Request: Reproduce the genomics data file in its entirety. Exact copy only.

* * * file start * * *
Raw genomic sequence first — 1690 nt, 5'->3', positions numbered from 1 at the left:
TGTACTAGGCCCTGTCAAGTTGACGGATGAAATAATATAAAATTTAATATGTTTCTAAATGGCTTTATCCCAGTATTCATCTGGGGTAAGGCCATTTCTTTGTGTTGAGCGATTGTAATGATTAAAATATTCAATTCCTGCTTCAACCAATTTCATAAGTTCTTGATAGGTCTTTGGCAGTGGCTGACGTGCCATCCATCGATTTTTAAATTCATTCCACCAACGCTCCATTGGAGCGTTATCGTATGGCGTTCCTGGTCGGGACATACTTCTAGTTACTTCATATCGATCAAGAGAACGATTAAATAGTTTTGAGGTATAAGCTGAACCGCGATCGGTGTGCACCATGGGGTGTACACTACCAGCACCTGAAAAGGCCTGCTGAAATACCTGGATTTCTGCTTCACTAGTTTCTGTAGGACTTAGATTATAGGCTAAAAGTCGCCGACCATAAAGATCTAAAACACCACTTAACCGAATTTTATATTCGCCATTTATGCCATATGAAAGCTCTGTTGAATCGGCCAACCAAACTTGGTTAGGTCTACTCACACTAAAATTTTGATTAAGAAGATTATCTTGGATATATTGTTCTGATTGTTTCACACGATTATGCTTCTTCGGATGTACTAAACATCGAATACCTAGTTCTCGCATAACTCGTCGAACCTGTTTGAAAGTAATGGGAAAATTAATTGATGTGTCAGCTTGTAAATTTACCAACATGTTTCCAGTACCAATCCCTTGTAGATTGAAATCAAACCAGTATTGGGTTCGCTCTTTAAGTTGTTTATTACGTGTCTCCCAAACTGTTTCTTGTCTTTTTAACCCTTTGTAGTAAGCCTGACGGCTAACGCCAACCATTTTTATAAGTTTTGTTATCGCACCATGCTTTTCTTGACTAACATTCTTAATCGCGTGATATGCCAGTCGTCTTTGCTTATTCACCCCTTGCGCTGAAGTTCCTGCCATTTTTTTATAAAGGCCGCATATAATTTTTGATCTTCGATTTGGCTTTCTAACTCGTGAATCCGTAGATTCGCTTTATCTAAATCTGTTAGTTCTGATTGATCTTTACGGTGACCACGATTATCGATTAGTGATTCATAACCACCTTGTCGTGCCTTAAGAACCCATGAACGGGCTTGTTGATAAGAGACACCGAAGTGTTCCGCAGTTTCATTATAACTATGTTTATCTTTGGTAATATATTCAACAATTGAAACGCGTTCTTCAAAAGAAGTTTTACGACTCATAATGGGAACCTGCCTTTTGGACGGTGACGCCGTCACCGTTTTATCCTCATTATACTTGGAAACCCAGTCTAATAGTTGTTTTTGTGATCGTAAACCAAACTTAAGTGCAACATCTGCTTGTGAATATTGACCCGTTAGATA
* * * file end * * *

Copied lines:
Raw genomic sequence first — 1690 nt, 5'->3', positions numbered from 1 at the left:
TGTACTAGGCCCTGTCAAGTTGACGGATGAAATAATATAAAATTTAATATGTTTCTAAATGGCTTTATCCCAGTATTCATCTGGGGTAAGGCCATTTCTTTGTGTTGAGCGATTGTAATGATTAAAATATTCAATTCCTGCTTCAACCAATTTCATAAGTTCTTGATAGGTCTTTGGCAGTGGCTGACGTGCCATCCATCGATTTTTAAATTCATTCCACCAACGCTCCATTGGAGCGTTATCGTATGGCGTTCCTGGTCGGGACATACTTCTAGTTACTTCATATCGATCAAGAGAACGATTAAATAGTTTTGAGGTATAAGCTGAACCGCGATCGGTGTGCACCATGGGGTGTACACTACCAGCACCTGAAAAGGCCTGCTGAAATACCTGGATTTCTGCTTCACTAGTTTCTGTAGGACTTAGATTATAGGCTAAAAGTCGCCGACCATAAAGATCTAAAACACCACTTAACCGAATTTTATATTCGCCATTTATGCCATATGAAAGCTCTGTTGAATCGGCCAACCAAACTTGGTTAGGTCTACTCACACTAAAATTTTGATTAAGAAGATTATCTTGGATATATTGTTCTGATTGTTTCACACGATTATGCTTCTTCGGATGTACTAAACATCGAATACCTAGTTCTCGCATAACTCGTCGAACCTGTTTGAAAGTAATGGGAAAATTAATTGATGTGTCAGCTTGTAAATTTACCAACATGTTTCCAGTACCAATCCCTTGTAGATTGAAATCAAACCAGTATTGGGTTCGCTCTTTAAGTTGTTTATTACGTGTCTCCCAAACTGTTTCTTGTCTTTTTAACCCTTTGTAGTAAGCCTGACGGCTAACGCCAACCATTTTTATAAGTTTTGTTATCGCACCATGCTTTTCTTGACTAACATTCTTAATCGCGTGATATGCCAGTCGTCTTTGCTTATTCACCCCTTGCGCTGAAGTTCCTGCCATTTTTTTATAAAGGCCGCATATAATTTTTGATCTTCGATTTGGCTTTCTAACTCGTGAATCCGTAGATTCGCTTTATCTAAATCTGTTAGTTCTGATTGATCTTTACGGTGACCACGATTATCGATTAGTGATTCATAACCACCTTGTCGTGCCTTAAGAACCCATGAACGGGCTTGTTGATAAGAGACACCGAAGTGTTCCGCAGTTTCATTATAACTATGTTTATCTTTGGTAATATATTCAACAATTGAAACGCGTTCTTCAAAAGAAGTTTTACGACTCATAATGGGAACCTGCCTTTTGGACGGTGACGCCGTCACCGTTTTATCCTCATTATACTTGGAAACCCAGTCTAATAGTTGTTTTTGTGATCGTAAACCAAACTTAAGTGCAACATCTGCTTGTGAATATTGACCCGTTAGATA